-By Ron Lemen
Hello all, still going on those color theory portraits, I have a few more portraits to finish for the series of skin tones and then I will publish it, I expect it to be a few more weeks before all the portraits are completed. I was looking through the reference for the white skin and I thought about a technique I learned from an amazing portrait artist Adrian Gottlieb many years ago, and how appropriate it is for this kind of flesh painting. The technique is called Verdaccio, but the layer I am interested in painting here is the Piambura layer. It is a wonderful way to build up form and the buildup is done in nothing but white paint.
So, I am taking a quick break to reflect on this technique and share it with you using an exercise I made for someone I am mentoring online on techniques in painting and the various color theories corresponding to them. I also need a short break from all the direct painting that I am doing, and this technique is an extremely refreshing way to do just that.
Verdaccio is a layer in the underpainting of a canvas. The verdaccio stage is also called the “Dead Color” layer as it replicates the flesh of a cadaver in its yellow/greens and green whites, blues and purples through a blending process called “turbid mixing”. There are many different approaches to doing verdaccio painting, as it was a favored technique all throughout Europe during the Renaissance and beyond, each country and its art culture applying their own take on the approach. Verdaccio painting originated from Italian fresco painting in the early Renaissance. It is said that this dead color layer started as a way of cutting back the intense orange and red hues used in flesh, but parallel to that concept I also believe that the Italians understood their own skin by coloration well enough to see the green undertones in it and using this cold temperature under painting was a correct representation of turning the form and giving it these additional cool hues balanced the look of Realism.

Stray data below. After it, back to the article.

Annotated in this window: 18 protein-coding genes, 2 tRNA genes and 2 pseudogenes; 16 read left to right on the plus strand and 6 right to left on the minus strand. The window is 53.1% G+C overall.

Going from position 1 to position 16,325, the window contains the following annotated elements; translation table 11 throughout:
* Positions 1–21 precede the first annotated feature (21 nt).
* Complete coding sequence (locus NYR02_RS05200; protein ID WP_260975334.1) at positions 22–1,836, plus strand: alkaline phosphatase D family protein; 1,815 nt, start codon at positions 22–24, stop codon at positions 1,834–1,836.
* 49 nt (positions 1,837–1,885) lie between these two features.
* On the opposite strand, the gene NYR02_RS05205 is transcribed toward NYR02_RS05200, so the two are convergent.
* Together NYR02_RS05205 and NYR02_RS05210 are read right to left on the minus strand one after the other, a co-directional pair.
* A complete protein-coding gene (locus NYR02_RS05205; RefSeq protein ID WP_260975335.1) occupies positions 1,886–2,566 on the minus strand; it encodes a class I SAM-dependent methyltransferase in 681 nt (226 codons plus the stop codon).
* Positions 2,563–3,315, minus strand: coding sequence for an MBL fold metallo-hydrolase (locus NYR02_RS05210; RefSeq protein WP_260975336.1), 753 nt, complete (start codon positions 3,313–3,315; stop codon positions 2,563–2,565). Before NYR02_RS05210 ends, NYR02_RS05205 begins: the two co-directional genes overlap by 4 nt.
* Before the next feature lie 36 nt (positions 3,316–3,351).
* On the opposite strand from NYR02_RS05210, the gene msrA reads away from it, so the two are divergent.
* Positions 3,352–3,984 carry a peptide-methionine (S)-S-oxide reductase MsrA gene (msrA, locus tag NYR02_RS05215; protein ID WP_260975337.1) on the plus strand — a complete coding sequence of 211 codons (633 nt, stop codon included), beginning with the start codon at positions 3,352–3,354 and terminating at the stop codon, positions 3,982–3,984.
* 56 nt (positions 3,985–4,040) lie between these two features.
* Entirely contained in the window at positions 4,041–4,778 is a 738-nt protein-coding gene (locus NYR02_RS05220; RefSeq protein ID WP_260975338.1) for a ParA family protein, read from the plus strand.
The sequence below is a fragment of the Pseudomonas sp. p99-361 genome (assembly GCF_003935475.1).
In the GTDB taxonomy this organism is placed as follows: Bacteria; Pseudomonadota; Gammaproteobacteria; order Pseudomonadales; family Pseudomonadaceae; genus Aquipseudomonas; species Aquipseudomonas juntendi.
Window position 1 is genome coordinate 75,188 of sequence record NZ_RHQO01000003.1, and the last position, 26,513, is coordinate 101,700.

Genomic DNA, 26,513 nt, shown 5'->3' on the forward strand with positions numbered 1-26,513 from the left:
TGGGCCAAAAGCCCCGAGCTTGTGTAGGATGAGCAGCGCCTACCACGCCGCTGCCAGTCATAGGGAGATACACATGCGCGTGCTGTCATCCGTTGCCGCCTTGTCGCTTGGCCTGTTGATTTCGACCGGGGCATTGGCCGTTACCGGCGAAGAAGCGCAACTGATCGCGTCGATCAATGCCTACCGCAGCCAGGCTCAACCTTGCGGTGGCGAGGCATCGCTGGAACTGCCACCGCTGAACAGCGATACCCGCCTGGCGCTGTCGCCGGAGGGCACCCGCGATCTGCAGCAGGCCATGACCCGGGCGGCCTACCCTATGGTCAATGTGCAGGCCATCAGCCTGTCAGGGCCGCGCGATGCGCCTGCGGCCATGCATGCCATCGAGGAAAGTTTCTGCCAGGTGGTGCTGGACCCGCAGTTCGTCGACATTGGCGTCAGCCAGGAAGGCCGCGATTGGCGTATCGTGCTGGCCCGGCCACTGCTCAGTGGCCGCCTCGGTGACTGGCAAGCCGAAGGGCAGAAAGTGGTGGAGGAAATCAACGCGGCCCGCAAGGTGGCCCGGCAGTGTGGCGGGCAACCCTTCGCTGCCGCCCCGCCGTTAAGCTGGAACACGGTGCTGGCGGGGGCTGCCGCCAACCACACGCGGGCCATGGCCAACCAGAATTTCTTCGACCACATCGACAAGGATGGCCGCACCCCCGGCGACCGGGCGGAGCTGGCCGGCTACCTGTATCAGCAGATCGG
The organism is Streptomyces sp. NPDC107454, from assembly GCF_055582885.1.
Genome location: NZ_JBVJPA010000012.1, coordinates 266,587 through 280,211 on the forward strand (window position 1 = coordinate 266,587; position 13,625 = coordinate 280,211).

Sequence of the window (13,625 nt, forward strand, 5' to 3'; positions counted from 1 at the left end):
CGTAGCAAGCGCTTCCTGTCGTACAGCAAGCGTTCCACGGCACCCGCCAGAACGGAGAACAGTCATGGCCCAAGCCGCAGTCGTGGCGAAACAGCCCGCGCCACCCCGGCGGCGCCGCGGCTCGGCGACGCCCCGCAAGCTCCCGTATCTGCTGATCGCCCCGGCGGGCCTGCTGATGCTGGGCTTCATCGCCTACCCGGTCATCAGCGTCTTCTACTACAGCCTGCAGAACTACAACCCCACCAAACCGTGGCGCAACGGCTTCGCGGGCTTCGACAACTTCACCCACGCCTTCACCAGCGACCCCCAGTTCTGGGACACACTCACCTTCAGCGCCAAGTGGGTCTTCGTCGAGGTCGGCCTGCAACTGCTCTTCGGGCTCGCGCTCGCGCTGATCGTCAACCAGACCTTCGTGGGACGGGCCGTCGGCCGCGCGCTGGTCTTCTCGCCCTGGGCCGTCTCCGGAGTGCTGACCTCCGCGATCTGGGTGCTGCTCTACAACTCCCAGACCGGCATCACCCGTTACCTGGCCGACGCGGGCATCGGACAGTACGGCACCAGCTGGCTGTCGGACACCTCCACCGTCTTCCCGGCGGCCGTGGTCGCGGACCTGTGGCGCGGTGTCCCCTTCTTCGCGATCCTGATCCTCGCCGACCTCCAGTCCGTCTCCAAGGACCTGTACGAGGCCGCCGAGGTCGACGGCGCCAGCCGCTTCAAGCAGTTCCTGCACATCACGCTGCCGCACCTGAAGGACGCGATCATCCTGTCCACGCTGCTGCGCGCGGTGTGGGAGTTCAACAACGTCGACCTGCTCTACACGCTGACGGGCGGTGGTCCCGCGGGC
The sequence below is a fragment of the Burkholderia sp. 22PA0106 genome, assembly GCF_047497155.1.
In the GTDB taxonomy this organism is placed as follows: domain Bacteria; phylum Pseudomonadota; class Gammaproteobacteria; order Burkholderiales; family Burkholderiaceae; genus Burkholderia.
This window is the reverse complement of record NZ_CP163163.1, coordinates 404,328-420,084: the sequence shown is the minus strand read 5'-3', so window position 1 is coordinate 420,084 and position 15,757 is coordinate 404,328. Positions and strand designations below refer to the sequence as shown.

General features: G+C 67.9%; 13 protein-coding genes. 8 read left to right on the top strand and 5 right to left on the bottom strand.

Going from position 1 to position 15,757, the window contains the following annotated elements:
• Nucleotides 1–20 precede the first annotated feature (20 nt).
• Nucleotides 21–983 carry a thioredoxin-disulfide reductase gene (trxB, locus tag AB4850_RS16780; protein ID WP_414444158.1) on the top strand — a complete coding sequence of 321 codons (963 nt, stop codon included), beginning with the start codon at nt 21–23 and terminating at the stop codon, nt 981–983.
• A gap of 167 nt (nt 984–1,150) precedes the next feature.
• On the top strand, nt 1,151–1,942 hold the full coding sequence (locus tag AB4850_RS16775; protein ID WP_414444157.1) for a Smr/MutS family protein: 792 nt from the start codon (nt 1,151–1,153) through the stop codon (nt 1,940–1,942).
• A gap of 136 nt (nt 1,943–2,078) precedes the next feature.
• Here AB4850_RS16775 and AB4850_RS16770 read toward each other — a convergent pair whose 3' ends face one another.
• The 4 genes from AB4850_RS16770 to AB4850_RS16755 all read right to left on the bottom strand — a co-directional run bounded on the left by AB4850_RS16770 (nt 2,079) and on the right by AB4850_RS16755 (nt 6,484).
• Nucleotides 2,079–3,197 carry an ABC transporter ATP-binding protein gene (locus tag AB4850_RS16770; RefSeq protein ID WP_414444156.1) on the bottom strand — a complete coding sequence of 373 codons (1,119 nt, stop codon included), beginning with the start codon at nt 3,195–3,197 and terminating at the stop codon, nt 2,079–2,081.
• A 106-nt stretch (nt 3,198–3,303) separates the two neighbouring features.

I am painting with the Piambura stage in mind. Adrian Gottlieb invented the term and here is a link to the piambura story and its origin. This is my favorite stage of this painting process, it is beautiful if done with control and if applied with just the right amount of transparency it also produces an amazing array of cool temperature “turbid” hues, ranging from blues and purples all the way over to the green family. Turbid means cloudy and the turbid hues are a result of the white cloudy film enhancing the dark hues and bringing out their “hidden” characteristics and exploiting them, like burnt umber having a blue to blue purple property in its composition.
This is one of my examples of a figure painting using the technique. The camera has a very difficult time picking up the subtle changes of hue in the piambura stage because of the laying effect and its optical mixture that this illusion is best and sometimes the only way to see the turbid hues. Forgive me if I amp up the images a little in Levels and Curves to enhance the hues that are there. Also, one must come from the school of color theory that suggests there are no true grays in nature, that all colors as dull as they may be come from a root hue of some sort.
These are the paints I used. I have titanium white and Lead White no 2 by Rublev. The lead white is transparent and the Titanium white is opaque so most the painting is done in lead white with only the brightest and lightest areas mixed with titanium to flatten and brighten the space quicker than the many layers it would take with the lead white alone.
I also have this Walnut Oil Gel by Rublev and use it as my medium, brush cleaner and sharpener, as well as my paint eraser when the white gets out of control.